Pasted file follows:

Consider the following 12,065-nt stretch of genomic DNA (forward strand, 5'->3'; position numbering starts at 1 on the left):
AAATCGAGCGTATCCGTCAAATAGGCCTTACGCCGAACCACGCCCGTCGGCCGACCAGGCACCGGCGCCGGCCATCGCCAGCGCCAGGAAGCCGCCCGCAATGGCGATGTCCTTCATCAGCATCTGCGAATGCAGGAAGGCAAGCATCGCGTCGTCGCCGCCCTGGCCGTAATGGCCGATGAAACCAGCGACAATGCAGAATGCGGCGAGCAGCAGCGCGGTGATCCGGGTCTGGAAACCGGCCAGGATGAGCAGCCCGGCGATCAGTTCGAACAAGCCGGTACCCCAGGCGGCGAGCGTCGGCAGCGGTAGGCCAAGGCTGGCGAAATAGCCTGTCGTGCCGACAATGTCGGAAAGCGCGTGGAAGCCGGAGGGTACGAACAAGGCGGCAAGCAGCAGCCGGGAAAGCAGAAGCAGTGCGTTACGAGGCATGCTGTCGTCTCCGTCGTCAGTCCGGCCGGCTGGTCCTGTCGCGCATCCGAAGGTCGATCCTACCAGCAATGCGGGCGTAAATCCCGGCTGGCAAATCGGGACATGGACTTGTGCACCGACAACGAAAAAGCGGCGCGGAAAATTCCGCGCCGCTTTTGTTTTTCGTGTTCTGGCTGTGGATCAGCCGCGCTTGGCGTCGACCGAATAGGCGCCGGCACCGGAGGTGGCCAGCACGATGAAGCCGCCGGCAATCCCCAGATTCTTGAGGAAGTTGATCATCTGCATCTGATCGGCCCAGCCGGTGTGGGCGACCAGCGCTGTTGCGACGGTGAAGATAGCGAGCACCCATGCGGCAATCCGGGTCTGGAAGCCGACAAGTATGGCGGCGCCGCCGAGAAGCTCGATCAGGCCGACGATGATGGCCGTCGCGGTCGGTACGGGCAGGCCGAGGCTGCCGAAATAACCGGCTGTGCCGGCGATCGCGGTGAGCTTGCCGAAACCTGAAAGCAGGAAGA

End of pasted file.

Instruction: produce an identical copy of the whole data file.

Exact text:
Consider the following 12,065-nt stretch of genomic DNA (forward strand, 5'->3'; position numbering starts at 1 on the left):
AAATCGAGCGTATCCGTCAAATAGGCCTTACGCCGAACCACGCCCGTCGGCCGACCAGGCACCGGCGCCGGCCATCGCCAGCGCCAGGAAGCCGCCCGCAATGGCGATGTCCTTCATCAGCATCTGCGAATGCAGGAAGGCAAGCATCGCGTCGTCGCCGCCCTGGCCGTAATGGCCGATGAAACCAGCGACAATGCAGAATGCGGCGAGCAGCAGCGCGGTGATCCGGGTCTGGAAACCGGCCAGGATGAGCAGCCCGGCGATCAGTTCGAACAAGCCGGTACCCCAGGCGGCGAGCGTCGGCAGCGGTAGGCCAAGGCTGGCGAAATAGCCTGTCGTGCCGACAATGTCGGAAAGCGCGTGGAAGCCGGAGGGTACGAACAAGGCGGCAAGCAGCAGCCGGGAAAGCAGAAGCAGTGCGTTACGAGGCATGCTGTCGTCTCCGTCGTCAGTCCGGCCGGCTGGTCCTGTCGCGCATCCGAAGGTCGATCCTACCAGCAATGCGGGCGTAAATCCCGGCTGGCAAATCGGGACATGGACTTGTGCACCGACAACGAAAAAGCGGCGCGGAAAATTCCGCGCCGCTTTTGTTTTTCGTGTTCTGGCTGTGGATCAGCCGCGCTTGGCGTCGACCGAATAGGCGCCGGCACCGGAGGTGGCCAGCACGATGAAGCCGCCGGCAATCCCCAGATTCTTGAGGAAGTTGATCATCTGCATCTGATCGGCCCAGCCGGTGTGGGCGACCAGCGCTGTTGCGACGGTGAAGATAGCGAGCACCCATGCGGCAATCCGGGTCTGGAAGCCGACAAGTATGGCGGCGCCGCCGAGAAGCTCGATCAGGCCGACGATGATGGCCGTCGCGGTCGGTACGGGCAGGCCGAGGCTGCCGAAATAACCGGCTGTGCCGGCGATCGCGGTGAGCTTGCCGAAACCTGAAAGCAGGAAGA